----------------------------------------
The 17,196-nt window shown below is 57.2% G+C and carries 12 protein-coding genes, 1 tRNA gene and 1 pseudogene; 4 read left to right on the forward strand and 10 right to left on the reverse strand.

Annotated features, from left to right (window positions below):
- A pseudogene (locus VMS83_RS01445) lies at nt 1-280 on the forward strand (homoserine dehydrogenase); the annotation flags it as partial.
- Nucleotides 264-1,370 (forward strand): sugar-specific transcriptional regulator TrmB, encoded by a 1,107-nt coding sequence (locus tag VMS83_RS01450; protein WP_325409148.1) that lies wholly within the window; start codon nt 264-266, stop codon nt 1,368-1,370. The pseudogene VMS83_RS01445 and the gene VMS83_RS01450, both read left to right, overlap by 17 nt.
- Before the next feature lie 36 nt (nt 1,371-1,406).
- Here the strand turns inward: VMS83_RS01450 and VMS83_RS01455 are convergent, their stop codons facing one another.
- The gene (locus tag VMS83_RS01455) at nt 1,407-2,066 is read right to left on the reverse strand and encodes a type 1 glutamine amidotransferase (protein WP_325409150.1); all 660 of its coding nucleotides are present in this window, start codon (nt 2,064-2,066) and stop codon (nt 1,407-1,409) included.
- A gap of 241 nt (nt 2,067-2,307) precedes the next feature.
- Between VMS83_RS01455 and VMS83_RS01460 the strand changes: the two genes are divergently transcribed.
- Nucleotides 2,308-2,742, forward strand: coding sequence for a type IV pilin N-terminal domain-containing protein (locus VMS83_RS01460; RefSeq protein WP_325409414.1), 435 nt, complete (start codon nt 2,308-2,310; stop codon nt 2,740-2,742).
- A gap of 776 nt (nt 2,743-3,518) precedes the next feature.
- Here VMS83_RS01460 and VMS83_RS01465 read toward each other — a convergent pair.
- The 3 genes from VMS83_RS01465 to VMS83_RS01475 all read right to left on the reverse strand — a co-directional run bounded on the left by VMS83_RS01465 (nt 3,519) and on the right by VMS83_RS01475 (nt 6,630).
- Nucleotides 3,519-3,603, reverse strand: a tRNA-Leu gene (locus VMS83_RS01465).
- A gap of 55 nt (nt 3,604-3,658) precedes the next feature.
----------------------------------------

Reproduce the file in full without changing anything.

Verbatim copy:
The 17,196-nt window shown below is 57.2% G+C and carries 12 protein-coding genes, 1 tRNA gene and 1 pseudogene; 4 read left to right on the forward strand and 10 right to left on the reverse strand.

Annotated features, from left to right (window positions below):
- A pseudogene (locus VMS83_RS01445) lies at nt 1-280 on the forward strand (homoserine dehydrogenase); the annotation flags it as partial.
- Nucleotides 264-1,370 (forward strand): sugar-specific transcriptional regulator TrmB, encoded by a 1,107-nt coding sequence (locus tag VMS83_RS01450; protein WP_325409148.1) that lies wholly within the window; start codon nt 264-266, stop codon nt 1,368-1,370. The pseudogene VMS83_RS01445 and the gene VMS83_RS01450, both read left to right, overlap by 17 nt.
- Before the next feature lie 36 nt (nt 1,371-1,406).
- Here the strand turns inward: VMS83_RS01450 and VMS83_RS01455 are convergent, their stop codons facing one another.
- The gene (locus tag VMS83_RS01455) at nt 1,407-2,066 is read right to left on the reverse strand and encodes a type 1 glutamine amidotransferase (protein WP_325409150.1); all 660 of its coding nucleotides are present in this window, start codon (nt 2,064-2,066) and stop codon (nt 1,407-1,409) included.
- A gap of 241 nt (nt 2,067-2,307) precedes the next feature.
- Between VMS83_RS01455 and VMS83_RS01460 the strand changes: the two genes are divergently transcribed.
- Nucleotides 2,308-2,742, forward strand: coding sequence for a type IV pilin N-terminal domain-containing protein (locus VMS83_RS01460; RefSeq protein WP_325409414.1), 435 nt, complete (start codon nt 2,308-2,310; stop codon nt 2,740-2,742).
- A gap of 776 nt (nt 2,743-3,518) precedes the next feature.
- Here VMS83_RS01460 and VMS83_RS01465 read toward each other — a convergent pair.
- The 3 genes from VMS83_RS01465 to VMS83_RS01475 all read right to left on the reverse strand — a co-directional run bounded on the left by VMS83_RS01465 (nt 3,519) and on the right by VMS83_RS01475 (nt 6,630).
- Nucleotides 3,519-3,603, reverse strand: a tRNA-Leu gene (locus VMS83_RS01465).
- A gap of 55 nt (nt 3,604-3,658) precedes the next feature.